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Aluminum forks: general strength, and suitability for use with front racks?

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Aluminum forks: general strength, and suitability for use with front racks?

Old 02-07-13, 05:09 AM
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Catte
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Aluminum forks: general strength, and suitability for use with front racks?

Hello, all. Had a hard time deciding which forum this should go in, so I apologize in advance if this wasn't the ideal choice.

I was mindlessly clicking around Velo Orange's inventory yesterday. While looking at their various rack offerings I noticed this:

https://store.velo-orange.com/index.p...stainless.html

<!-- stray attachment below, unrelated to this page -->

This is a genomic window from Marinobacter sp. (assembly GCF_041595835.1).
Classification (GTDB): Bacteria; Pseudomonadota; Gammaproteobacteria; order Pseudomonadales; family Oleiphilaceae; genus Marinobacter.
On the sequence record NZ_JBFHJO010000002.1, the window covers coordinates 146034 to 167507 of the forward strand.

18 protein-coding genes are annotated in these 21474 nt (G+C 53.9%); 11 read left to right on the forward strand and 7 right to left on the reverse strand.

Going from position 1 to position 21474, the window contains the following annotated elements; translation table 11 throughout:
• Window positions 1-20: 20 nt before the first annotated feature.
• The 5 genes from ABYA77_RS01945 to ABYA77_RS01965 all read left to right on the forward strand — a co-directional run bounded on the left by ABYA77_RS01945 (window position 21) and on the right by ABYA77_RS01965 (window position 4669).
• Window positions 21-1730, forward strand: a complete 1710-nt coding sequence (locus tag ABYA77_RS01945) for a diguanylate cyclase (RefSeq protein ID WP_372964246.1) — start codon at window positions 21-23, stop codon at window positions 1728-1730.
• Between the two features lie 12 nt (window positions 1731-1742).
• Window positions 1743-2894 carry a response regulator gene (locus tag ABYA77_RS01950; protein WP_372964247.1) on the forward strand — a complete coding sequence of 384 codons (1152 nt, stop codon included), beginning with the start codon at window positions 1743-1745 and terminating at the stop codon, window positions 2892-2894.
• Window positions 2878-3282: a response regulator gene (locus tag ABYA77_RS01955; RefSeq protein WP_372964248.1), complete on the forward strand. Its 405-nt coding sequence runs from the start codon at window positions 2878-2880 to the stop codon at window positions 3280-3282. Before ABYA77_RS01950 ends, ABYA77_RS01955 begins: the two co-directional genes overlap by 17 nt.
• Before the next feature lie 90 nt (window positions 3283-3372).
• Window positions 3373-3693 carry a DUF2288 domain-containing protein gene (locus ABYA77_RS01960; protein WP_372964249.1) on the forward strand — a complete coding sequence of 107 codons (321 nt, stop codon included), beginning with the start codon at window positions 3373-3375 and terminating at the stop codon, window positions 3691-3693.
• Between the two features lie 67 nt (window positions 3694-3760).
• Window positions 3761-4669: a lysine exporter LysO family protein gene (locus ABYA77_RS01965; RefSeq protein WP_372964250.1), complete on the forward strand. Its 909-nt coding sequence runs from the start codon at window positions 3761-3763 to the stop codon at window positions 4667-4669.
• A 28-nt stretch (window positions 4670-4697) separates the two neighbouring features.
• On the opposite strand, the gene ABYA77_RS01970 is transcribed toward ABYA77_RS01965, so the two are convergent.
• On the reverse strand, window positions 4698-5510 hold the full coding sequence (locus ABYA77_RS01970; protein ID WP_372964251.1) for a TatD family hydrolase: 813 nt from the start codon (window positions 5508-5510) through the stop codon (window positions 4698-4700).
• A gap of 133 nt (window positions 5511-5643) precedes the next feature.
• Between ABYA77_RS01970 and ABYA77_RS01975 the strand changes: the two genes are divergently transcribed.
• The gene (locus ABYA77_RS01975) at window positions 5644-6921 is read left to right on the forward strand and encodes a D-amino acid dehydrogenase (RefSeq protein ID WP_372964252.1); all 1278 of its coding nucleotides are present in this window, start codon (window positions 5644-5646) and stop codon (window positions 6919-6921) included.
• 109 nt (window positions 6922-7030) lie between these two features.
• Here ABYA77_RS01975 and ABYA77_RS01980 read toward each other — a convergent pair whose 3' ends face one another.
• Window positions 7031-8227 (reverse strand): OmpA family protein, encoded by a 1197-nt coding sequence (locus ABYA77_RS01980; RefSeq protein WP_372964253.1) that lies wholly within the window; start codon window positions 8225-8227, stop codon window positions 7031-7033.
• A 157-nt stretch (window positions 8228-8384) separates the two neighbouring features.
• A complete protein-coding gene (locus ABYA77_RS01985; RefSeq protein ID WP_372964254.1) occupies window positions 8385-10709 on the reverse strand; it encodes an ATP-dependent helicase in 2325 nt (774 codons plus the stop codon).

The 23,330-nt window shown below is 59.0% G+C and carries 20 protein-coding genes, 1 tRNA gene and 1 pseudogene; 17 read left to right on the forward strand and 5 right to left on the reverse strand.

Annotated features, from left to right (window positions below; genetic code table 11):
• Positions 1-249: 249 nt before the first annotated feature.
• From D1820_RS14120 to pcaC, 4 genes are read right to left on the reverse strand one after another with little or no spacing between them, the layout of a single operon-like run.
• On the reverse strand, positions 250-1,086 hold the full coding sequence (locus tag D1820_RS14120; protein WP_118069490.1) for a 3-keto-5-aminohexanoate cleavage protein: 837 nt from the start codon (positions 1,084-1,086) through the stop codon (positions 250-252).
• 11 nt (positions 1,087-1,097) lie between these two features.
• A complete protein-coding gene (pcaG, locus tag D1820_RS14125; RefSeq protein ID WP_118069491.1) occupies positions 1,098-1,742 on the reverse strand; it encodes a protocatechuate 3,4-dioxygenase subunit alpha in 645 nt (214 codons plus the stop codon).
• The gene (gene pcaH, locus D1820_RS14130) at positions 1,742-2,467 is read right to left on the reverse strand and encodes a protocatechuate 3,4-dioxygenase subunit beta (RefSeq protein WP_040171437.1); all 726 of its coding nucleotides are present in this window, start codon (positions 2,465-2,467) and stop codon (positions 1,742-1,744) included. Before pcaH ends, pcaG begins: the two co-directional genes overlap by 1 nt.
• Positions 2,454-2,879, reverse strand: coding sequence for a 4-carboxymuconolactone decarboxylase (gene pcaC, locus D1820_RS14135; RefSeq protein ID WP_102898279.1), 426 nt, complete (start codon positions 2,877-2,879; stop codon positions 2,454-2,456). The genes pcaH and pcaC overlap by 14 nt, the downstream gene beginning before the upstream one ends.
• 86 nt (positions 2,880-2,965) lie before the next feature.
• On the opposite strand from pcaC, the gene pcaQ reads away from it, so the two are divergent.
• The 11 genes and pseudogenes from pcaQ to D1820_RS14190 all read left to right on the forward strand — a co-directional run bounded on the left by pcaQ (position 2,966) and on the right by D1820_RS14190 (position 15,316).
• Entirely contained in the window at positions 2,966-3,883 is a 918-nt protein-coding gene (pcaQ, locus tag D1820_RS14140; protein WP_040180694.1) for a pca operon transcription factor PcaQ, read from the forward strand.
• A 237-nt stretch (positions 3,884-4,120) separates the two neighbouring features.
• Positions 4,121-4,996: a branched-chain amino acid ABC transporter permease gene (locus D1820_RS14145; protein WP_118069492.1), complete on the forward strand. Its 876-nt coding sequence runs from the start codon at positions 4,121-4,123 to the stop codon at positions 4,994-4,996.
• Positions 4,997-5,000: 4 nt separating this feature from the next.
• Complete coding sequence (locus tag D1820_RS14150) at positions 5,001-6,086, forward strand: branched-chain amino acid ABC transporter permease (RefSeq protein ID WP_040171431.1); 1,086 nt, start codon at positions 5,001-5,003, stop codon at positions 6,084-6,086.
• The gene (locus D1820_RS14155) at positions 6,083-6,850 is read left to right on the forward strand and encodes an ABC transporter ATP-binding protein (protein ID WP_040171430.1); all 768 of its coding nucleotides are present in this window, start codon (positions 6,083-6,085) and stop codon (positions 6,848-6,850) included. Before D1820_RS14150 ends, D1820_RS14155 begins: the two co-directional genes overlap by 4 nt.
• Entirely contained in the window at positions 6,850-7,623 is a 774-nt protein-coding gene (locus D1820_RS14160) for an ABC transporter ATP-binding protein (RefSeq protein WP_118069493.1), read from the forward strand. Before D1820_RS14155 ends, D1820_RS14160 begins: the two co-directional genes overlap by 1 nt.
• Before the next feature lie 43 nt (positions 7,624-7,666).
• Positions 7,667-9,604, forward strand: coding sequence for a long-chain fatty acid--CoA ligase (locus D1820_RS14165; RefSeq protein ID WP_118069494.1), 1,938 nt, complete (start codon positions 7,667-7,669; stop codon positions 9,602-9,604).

In the description, they warn "Not recommended for carbon or aluminum forks."

The carbon disclaimer, I can understand, as I'm under the impression that carbon fiber has a tendency to break when receiving lateral loads that the designers did not anticipate.

But, aluminum? As far as I know, aluminum isn't so finicky, and alu forks should be just as strong as steel forks, right?

So long as the rack is installed properly (torqued down so it isn't allowed to wiggle, yet not torqued so tight as to crush the fork tube) I would think it would be a safe combination.

What do you guys think? Is this just paranoia (an potential "steel is real" snobbery) on VO's part? Or is it a fair and wise assessment of some inherent limitation in aluminum forks that I don't fully appreciate or comprehend?